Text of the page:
Thursday, December 23, 2010

Happy Yule

It’s two days before the Big Day. It doesn’t feel like it. I’m not ready. Once again I’m choked because my holiday passed relatively un-celebrated and unacknowledged by most and feel forced to participate in a holiday that has no meaning for me.

For the past 30 years I have tried to shift my thinking about the holidays. I’ve tried to convince myself that it doesn’t matter what anybody calls it, it’s still Yule. I’ve tried to tell myself that it’s okay to celebrate on a different day. I’ve tried to give myself permission to enjoy it as it is even though it isn’t what it is.

I conducted an informal survey about the holiday this year. I’ve asked people what they celebrate on December 25th and, much to my surprise, have discovered that a significant portion of the population simply goes with the flow. They are not “celebrating” anything in particular and do not subscribe any particular meaning to the holiday. “It’s just Christmas,” some say. It appears that they are more or less just decorating and exchanging presents because that’s what you are expected to do on Christmas.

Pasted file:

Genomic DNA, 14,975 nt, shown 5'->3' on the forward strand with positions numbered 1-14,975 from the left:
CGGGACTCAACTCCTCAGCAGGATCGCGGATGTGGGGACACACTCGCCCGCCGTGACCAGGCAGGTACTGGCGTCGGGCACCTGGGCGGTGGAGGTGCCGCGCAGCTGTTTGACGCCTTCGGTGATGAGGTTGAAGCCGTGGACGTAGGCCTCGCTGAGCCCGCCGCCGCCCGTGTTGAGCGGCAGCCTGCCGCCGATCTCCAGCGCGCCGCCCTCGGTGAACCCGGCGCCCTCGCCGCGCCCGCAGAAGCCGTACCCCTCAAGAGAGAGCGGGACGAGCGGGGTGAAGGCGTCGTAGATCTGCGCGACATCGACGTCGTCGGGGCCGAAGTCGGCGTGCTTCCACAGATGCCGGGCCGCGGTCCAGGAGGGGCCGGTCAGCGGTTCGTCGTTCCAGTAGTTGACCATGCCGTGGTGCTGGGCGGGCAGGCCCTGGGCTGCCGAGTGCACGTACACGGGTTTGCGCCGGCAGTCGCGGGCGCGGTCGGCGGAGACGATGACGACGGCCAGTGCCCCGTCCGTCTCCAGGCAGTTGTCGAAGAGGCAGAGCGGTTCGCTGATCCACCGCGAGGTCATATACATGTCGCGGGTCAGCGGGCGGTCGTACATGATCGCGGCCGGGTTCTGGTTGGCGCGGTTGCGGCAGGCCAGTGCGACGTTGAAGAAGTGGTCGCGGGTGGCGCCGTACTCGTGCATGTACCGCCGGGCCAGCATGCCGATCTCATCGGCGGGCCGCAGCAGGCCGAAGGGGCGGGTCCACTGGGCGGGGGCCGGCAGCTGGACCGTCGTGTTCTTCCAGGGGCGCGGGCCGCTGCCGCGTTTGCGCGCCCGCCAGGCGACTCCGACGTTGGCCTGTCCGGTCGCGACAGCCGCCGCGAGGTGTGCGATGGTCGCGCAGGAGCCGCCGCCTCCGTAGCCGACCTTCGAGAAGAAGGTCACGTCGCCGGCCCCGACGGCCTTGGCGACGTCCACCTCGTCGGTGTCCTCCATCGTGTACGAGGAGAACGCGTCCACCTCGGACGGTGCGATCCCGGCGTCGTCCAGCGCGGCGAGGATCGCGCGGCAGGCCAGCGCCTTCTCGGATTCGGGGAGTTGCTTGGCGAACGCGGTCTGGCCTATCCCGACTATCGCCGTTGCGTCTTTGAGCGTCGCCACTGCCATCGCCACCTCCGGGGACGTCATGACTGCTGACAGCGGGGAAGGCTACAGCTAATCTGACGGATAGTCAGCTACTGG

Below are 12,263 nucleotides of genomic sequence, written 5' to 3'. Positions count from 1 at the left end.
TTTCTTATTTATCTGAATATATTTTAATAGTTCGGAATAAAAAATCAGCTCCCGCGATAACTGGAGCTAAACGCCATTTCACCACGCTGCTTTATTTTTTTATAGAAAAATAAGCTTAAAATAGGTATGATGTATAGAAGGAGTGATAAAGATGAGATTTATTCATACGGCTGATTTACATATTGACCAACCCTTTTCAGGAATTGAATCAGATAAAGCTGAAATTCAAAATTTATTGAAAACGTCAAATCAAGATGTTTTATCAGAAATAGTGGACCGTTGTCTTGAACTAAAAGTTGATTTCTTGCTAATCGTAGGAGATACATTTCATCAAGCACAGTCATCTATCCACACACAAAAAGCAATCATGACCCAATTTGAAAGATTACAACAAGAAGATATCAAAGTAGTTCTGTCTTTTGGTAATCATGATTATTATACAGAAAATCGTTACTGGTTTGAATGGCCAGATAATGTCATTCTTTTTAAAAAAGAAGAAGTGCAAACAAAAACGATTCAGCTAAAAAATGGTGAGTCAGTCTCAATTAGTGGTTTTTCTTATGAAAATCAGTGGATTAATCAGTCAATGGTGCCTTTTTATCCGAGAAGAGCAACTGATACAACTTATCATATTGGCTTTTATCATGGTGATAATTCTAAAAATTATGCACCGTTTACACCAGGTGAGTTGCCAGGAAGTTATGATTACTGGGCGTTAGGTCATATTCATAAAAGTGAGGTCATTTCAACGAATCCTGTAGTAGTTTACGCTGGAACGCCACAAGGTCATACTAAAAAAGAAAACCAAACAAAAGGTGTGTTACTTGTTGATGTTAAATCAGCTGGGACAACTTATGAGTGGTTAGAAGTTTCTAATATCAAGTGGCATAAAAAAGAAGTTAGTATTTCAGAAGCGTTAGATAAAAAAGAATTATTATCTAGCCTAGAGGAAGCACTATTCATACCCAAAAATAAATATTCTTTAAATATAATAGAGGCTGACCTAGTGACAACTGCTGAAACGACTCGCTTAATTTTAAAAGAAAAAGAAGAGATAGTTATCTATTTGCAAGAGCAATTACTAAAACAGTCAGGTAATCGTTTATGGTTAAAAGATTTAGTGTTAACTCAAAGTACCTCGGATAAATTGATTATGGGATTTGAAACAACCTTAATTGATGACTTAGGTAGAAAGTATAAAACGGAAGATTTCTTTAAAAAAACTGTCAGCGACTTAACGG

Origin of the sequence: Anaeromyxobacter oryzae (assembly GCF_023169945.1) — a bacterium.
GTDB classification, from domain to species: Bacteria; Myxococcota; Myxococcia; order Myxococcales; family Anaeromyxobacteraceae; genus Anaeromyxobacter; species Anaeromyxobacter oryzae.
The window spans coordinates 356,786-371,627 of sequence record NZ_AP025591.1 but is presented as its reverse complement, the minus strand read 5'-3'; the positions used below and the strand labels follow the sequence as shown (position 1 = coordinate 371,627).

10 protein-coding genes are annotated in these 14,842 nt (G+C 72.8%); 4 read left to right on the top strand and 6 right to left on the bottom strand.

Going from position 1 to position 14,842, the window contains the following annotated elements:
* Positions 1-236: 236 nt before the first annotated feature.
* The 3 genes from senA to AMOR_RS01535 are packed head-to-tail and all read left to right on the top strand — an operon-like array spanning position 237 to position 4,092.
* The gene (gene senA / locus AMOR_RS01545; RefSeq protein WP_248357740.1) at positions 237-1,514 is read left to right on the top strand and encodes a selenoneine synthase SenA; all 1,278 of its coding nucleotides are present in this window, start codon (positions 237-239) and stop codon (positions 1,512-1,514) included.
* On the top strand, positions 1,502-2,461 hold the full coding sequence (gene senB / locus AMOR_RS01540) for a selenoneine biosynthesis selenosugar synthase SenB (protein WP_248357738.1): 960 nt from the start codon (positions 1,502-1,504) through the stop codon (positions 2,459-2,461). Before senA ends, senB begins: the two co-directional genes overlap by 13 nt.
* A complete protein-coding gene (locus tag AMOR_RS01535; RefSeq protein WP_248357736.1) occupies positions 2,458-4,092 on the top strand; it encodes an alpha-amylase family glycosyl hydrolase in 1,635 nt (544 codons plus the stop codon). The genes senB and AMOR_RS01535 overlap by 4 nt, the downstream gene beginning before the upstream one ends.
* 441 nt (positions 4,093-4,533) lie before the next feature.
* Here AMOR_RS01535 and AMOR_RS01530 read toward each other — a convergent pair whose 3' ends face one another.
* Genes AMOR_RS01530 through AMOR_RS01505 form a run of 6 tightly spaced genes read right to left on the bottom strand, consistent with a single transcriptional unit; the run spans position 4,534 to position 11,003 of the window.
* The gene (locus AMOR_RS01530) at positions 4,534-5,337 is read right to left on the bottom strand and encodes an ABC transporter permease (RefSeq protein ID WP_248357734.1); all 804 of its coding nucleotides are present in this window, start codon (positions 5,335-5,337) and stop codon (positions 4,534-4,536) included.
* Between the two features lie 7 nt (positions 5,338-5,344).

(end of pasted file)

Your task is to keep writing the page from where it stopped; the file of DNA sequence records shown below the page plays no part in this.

I asked if they knew what the word Christmas means and one woman replied, “It means an enormous Visa bill in January.” A lot of people shrugged. A few asked me, “What do you mean, what does it mean?” I thought that was very interesting.